The sailors, heaving with exertion, obeyed at once. Our pursuers, with flawless seamanship, mimicked our actions, and all three ships re-mained side by side even as the waves began to brake our progress.

The ship to our starboard drew even closer. The soldier who had or-dered us to stop spoke again, though he was now so close that he hardly needed to raise his voice. I saw that he wore the insignia of a Roman cen-turion. "Identify yourself!"

The captain cleared his throat. "This is the Andromeda, an Athenian ship with a Greek crew."

"And you?"

"Cretheus, owner and captain."

"Why did you flee when we approached?"

"What fool wouldn't have done the same?"

The centurion laughed. At least he was in good humor. "Where do you sail from?"

"Ostia, the port city of Rome."

"Destination?"

"Alexandria. We'd be there now if not for-"

"Just answer the questions! Cargo?"

"Olive oil and wine. In Alexandria we'll be picking up raw line and-"

"Passengers?"

"Only one party, a fellow and his wife-"

"Is that him, beside you?"

I spoke up. "My name is Gordianus. I'm a Roman citizen."

"Are you now?" The centurion peered at me. "How many in you party?"

"My wife, a bodyguard, two slave boys."

"Are we free to sail on?" said the captain.

"Not yet. All ships without exception are to be boarded and searched and the names of all passengers passed on to the Great One himself. Nothing for you to be alarmed about; standard procedure. Now turn about, and we'll escort you to the fleet."

I cast a wistful glance at the bleak, receding shore. We had not fallen into the clutches of Caesar, or pirates, or renegade soldiers. It was much worse than that. Only one man in the whole world presumed to cal himself Magnus, Great One: Pompey. The Fates had delivered me into the hands of a man who had vowed to see me dead.

Copyright 2004 by Steven Saylor

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First Chapter

So set was the captain on reaching calmer waters that he took no no-tice of the several ships that lay dead ahead of us, their sails as bright as ivory in the glaring sunlight. Some of the vessels appeared to be war-ships. Such a group, encountered closer to Alexandria, would have given no cause for alarm, for there the harbor and its guardian fleet would have offered protection from vagabonds and pirates. But our location ap-peared to be far from any port or harbor of consequence, so that we might as well have been on the open sea. We were acutely vulnerable to robbery and attack. Even as I was considering this, the captain finally appeared to take notice of the vessels ahead of us. He gave an order to veer southward, toward land, even though that arid, featureless strip of shoreline appeared to offer very little in the way of succor or conceal-ment.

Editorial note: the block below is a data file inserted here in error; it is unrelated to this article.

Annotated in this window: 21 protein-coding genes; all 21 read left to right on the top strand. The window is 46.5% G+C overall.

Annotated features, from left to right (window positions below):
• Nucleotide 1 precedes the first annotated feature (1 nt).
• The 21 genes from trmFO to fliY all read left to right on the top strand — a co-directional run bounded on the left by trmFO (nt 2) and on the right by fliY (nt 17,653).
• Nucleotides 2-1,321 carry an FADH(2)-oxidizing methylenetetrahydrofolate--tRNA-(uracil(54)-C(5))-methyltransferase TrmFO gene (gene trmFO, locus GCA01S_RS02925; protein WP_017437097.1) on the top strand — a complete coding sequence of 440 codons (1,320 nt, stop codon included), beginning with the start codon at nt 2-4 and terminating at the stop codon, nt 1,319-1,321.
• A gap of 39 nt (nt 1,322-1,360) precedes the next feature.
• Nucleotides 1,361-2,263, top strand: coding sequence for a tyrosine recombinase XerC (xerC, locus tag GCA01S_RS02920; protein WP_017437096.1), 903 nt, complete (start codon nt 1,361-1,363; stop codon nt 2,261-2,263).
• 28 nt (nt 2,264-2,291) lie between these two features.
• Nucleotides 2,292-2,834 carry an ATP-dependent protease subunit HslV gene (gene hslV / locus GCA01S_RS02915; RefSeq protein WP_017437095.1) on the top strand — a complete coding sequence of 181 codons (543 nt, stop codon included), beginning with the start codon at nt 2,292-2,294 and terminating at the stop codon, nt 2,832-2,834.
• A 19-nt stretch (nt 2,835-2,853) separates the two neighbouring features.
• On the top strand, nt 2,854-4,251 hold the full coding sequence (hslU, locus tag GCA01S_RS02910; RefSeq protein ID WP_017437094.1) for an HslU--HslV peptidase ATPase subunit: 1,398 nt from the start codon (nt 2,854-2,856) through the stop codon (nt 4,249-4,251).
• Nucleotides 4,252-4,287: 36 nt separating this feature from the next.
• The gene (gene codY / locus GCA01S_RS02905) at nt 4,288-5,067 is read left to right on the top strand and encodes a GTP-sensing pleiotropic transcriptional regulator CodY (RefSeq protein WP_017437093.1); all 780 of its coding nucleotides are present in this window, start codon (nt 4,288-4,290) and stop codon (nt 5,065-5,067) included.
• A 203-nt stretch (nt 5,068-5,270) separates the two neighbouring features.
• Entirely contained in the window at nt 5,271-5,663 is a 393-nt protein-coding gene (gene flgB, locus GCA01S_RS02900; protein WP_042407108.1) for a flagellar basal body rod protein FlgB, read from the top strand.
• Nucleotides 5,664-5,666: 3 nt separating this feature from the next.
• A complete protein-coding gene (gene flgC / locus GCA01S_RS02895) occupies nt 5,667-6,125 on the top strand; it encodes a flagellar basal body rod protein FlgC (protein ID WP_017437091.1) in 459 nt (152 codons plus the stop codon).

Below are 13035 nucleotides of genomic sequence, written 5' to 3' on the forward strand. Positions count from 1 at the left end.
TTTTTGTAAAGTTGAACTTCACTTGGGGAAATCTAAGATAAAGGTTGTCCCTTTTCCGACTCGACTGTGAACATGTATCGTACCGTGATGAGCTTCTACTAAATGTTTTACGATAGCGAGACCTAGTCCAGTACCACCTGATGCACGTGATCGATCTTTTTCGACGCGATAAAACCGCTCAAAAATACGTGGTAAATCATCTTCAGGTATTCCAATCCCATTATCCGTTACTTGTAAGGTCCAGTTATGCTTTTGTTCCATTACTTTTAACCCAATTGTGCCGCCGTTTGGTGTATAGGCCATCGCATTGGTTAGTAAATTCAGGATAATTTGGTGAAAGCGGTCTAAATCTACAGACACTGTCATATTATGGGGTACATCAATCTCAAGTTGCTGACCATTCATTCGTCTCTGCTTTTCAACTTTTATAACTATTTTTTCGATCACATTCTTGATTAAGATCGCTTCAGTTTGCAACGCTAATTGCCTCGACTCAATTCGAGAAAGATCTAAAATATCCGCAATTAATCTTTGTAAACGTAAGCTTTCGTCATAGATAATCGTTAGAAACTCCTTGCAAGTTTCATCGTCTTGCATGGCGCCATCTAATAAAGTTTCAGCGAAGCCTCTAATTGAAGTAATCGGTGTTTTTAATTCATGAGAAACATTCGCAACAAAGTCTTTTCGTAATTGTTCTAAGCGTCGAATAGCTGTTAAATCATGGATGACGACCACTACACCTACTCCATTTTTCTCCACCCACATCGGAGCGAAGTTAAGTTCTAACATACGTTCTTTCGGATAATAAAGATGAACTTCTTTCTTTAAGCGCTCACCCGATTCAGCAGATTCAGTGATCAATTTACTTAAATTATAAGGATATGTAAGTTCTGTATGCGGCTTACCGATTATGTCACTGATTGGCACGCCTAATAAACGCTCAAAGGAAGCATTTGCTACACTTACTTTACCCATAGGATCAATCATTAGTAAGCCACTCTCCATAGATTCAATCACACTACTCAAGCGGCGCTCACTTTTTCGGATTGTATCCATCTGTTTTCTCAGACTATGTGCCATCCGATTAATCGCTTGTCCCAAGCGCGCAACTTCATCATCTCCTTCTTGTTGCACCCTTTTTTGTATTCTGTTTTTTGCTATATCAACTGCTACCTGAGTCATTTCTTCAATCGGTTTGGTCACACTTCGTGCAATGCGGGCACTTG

But the other ships had already spotted us, and whatever their inten-tions, seemed unwilling to let us go without an encounter. Two smaller vessels struck out toward us.
....
Whoever they were, they were practiced sailors with considerable skill at pursuit and capture. Coordinating their movements with ad-mirable precision, they drew apart so as to pull alongside us both to star-board and port, then slowed their speed to match ours. They were close enough now so that I could see the leering faces of the armed men on deck. Were they bent on our destruction, or merely exhilarated by the chase? From the ship to our starboard, an officer called out, "Give it up, Captain! We've caught you fair and square. Raise your oars, or else we'll get rid of them for you!"
The threat was literal; I had seen warships employ just such amaneu-ver, drawing alongside an enemy vessel, veering close, then withdrawing their oars so as to shear off the other ship's still-extended oars, rendering it helpless. With two ships, such a maneuver could be executed on both sides of us simultaneously. Given the skill our pursuers had so far dis-played, I had no doubt that they could pull it off.
The captain was still in a panic, frozen to the spot and speechless. His men looked to him for orders, but received none. We proceeded at full speed, the pursuers matching us and drawing closer on either side.
"By Hercules!" I shouted, tearing myself from Bethesda to run to the captain's side. I gripped his arm. "Give the order to raise oars!"
The captain looked at me blankly. I slapped him across the face. He bolted and moved to strike back at me, then the glimmer of reason lit his eyes. He took a deep breath and raised his arms.
"Lift oars!" he cried. "Trim sail!"
The sailors, heaving with exertion, obeyed at once. Our pursuers, with flawless seamanship, mimicked our actions, and all three ships re-mained side by side even as the waves began to brake our progress.
The ship to our starboard drew even closer. The soldier who had or-dered us to stop spoke again, though he was now so close that he hardly needed to raise his voice. I saw that he wore the insignia of a Roman cen-turion. "Identify yourself!"